12 steps

Challenging the Disease Concept of Alcoholism?

A journalistic piece entitled,  “The Irrationality of Alcoholics Anonymous “, written by  Gabrielle Glaser, purports to challenge the “disease concept” of alcoholism. Glaser in one section of the article devotes one section to  the historical prominence of Alcoholics Anonymous (AA)  in the US in the conceptualisation of alcoholism as a disease and in it’s treatment.

She later attempts to challenge the disease or medical model of alcoholism by suggesting that alcoholics can control their drinking via various therapeutic and chemical aids.

In this first, in as series of blogs, I will address and challenge her arguments.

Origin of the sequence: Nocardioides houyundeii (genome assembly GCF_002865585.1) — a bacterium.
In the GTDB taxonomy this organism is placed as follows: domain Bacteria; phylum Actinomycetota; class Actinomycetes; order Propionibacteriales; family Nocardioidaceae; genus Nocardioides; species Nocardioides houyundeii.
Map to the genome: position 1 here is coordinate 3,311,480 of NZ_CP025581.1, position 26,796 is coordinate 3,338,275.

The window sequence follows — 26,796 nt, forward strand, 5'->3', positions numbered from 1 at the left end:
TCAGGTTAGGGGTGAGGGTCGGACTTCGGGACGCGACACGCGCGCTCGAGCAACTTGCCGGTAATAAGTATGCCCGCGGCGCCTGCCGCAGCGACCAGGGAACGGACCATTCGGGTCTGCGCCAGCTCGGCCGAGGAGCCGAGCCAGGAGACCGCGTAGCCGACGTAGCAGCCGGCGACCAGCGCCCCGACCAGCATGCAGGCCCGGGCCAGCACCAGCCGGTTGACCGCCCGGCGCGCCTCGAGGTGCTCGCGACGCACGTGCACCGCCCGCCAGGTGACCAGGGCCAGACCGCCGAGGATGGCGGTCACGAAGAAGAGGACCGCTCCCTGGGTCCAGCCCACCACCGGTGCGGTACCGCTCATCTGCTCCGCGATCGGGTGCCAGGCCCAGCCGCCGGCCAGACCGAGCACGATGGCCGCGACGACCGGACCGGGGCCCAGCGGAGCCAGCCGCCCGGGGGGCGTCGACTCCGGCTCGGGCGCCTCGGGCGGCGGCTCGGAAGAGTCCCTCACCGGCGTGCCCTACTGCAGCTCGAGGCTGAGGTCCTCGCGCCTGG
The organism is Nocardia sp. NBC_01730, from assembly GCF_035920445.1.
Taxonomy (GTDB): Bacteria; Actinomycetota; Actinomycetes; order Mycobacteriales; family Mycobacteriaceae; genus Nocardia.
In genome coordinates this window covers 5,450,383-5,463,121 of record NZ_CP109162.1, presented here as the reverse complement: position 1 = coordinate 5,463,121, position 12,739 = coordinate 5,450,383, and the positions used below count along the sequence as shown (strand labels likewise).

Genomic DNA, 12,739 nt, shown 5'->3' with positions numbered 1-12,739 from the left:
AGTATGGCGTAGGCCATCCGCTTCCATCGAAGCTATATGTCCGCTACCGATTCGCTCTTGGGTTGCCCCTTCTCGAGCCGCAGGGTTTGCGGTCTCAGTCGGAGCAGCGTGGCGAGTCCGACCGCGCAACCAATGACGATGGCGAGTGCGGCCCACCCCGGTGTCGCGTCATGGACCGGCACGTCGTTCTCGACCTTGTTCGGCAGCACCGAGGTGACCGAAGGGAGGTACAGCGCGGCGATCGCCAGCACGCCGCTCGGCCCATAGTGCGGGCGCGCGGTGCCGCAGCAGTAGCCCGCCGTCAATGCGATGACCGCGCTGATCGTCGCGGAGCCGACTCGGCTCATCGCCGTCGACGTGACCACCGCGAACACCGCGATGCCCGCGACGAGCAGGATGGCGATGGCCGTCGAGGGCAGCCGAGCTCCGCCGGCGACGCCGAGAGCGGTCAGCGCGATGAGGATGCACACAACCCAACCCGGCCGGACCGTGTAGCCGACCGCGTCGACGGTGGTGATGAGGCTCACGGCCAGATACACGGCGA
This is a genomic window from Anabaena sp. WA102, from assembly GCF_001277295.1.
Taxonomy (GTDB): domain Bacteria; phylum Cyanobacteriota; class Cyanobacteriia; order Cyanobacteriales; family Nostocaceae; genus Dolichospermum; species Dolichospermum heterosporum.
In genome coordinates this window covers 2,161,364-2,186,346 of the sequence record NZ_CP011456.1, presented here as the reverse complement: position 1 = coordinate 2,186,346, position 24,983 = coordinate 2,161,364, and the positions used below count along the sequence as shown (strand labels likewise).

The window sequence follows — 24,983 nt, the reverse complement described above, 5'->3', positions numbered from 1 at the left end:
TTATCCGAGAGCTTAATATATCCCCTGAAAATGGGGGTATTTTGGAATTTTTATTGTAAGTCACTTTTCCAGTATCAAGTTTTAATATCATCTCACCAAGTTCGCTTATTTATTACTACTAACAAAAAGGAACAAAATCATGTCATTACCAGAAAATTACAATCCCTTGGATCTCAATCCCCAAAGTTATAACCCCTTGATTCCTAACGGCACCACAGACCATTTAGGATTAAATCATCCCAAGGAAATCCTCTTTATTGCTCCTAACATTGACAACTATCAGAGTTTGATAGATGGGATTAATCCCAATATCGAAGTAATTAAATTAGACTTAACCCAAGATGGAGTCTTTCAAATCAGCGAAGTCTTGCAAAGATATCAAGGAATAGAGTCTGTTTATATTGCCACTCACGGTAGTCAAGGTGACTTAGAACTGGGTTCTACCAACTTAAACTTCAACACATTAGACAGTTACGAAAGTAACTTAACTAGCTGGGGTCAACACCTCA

“AA filled a vacuum in the medical world, which at the time had few answers for heavy drinkers. In 1956, the American Medical Association named alcoholism a disease, but doctors continued to offer little beyond the standard treatment that had been around for decades: detoxification in state psychiatric wards or private sanatoriums. As Alcoholics Anonymous grew, hospitals began creating “alcoholism wards,” where patients detoxed but were given no other medical treatment. Instead, AA members—who, as part of the 12 steps, pledge to help other alcoholics—appeared at bedsides and invited the newly sober to meetings.